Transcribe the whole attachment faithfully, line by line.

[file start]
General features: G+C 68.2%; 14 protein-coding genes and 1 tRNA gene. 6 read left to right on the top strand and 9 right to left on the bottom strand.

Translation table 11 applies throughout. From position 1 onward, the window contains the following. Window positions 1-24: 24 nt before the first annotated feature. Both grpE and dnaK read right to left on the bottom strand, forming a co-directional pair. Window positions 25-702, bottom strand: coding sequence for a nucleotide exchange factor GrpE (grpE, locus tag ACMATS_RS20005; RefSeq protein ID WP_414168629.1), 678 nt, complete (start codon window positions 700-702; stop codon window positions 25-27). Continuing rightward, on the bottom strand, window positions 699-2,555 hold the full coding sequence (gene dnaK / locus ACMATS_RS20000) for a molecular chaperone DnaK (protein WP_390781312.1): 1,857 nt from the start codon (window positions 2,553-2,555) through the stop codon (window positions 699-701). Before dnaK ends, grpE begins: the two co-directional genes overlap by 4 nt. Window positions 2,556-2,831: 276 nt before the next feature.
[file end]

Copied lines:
General features: G+C 68.2%; 14 protein-coding genes and 1 tRNA gene. 6 read left to right on the top strand and 9 right to left on the bottom strand.

Translation table 11 applies throughout. From position 1 onward, the window contains the following. Window positions 1-24: 24 nt before the first annotated feature. Both grpE and dnaK read right to left on the bottom strand, forming a co-directional pair. Window positions 25-702, bottom strand: coding sequence for a nucleotide exchange factor GrpE (grpE, locus tag ACMATS_RS20005; RefSeq protein ID WP_414168629.1), 678 nt, complete (start codon window positions 700-702; stop codon window positions 25-27). Continuing rightward, on the bottom strand, window positions 699-2,555 hold the full coding sequence (gene dnaK / locus ACMATS_RS20000) for a molecular chaperone DnaK (protein WP_390781312.1): 1,857 nt from the start codon (window positions 2,553-2,555) through the stop codon (window positions 699-701). Before dnaK ends, grpE begins: the two co-directional genes overlap by 4 nt. Window positions 2,556-2,831: 276 nt before the next feature.